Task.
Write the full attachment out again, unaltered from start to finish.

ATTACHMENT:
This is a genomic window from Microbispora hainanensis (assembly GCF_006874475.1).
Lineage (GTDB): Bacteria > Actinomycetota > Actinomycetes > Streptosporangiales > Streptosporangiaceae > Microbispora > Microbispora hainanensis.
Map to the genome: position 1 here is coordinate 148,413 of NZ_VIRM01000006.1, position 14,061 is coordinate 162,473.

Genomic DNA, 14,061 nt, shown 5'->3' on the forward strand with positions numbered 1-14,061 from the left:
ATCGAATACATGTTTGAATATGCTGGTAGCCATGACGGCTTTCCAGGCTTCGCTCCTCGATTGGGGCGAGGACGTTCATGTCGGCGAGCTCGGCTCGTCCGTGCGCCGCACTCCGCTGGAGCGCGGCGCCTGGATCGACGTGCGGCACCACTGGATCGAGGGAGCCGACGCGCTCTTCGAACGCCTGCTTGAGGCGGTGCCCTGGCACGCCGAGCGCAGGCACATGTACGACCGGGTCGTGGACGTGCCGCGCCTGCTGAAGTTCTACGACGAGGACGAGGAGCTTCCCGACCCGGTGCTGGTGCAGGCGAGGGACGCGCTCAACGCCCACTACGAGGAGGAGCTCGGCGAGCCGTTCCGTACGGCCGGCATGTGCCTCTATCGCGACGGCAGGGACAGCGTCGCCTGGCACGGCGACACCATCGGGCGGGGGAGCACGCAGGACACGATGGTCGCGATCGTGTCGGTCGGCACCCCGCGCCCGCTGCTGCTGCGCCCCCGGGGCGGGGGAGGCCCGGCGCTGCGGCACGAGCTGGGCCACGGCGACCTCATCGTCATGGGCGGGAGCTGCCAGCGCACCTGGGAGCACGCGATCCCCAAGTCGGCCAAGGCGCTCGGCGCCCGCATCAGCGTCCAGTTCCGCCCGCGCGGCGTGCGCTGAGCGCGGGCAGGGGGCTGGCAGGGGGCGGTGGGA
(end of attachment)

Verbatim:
This is a genomic window from Microbispora hainanensis (assembly GCF_006874475.1).
Lineage (GTDB): Bacteria > Actinomycetota > Actinomycetes > Streptosporangiales > Streptosporangiaceae > Microbispora > Microbispora hainanensis.
Map to the genome: position 1 here is coordinate 148,413 of NZ_VIRM01000006.1, position 14,061 is coordinate 162,473.

Genomic DNA, 14,061 nt, shown 5'->3' on the forward strand with positions numbered 1-14,061 from the left:
ATCGAATACATGTTTGAATATGCTGGTAGCCATGACGGCTTTCCAGGCTTCGCTCCTCGATTGGGGCGAGGACGTTCATGTCGGCGAGCTCGGCTCGTCCGTGCGCCGCACTCCGCTGGAGCGCGGCGCCTGGATCGACGTGCGGCACCACTGGATCGAGGGAGCCGACGCGCTCTTCGAACGCCTGCTTGAGGCGGTGCCCTGGCACGCCGAGCGCAGGCACATGTACGACCGGGTCGTGGACGTGCCGCGCCTGCTGAAGTTCTACGACGAGGACGAGGAGCTTCCCGACCCGGTGCTGGTGCAGGCGAGGGACGCGCTCAACGCCCACTACGAGGAGGAGCTCGGCGAGCCGTTCCGTACGGCCGGCATGTGCCTCTATCGCGACGGCAGGGACAGCGTCGCCTGGCACGGCGACACCATCGGGCGGGGGAGCACGCAGGACACGATGGTCGCGATCGTGTCGGTCGGCACCCCGCGCCCGCTGCTGCTGCGCCCCCGGGGCGGGGGAGGCCCGGCGCTGCGGCACGAGCTGGGCCACGGCGACCTCATCGTCATGGGCGGGAGCTGCCAGCGCACCTGGGAGCACGCGATCCCCAAGTCGGCCAAGGCGCTCGGCGCCCGCATCAGCGTCCAGTTCCGCCCGCGCGGCGTGCGCTGAGCGCGGGCAGGGGGCTGGCAGGGGGCGGTGGGA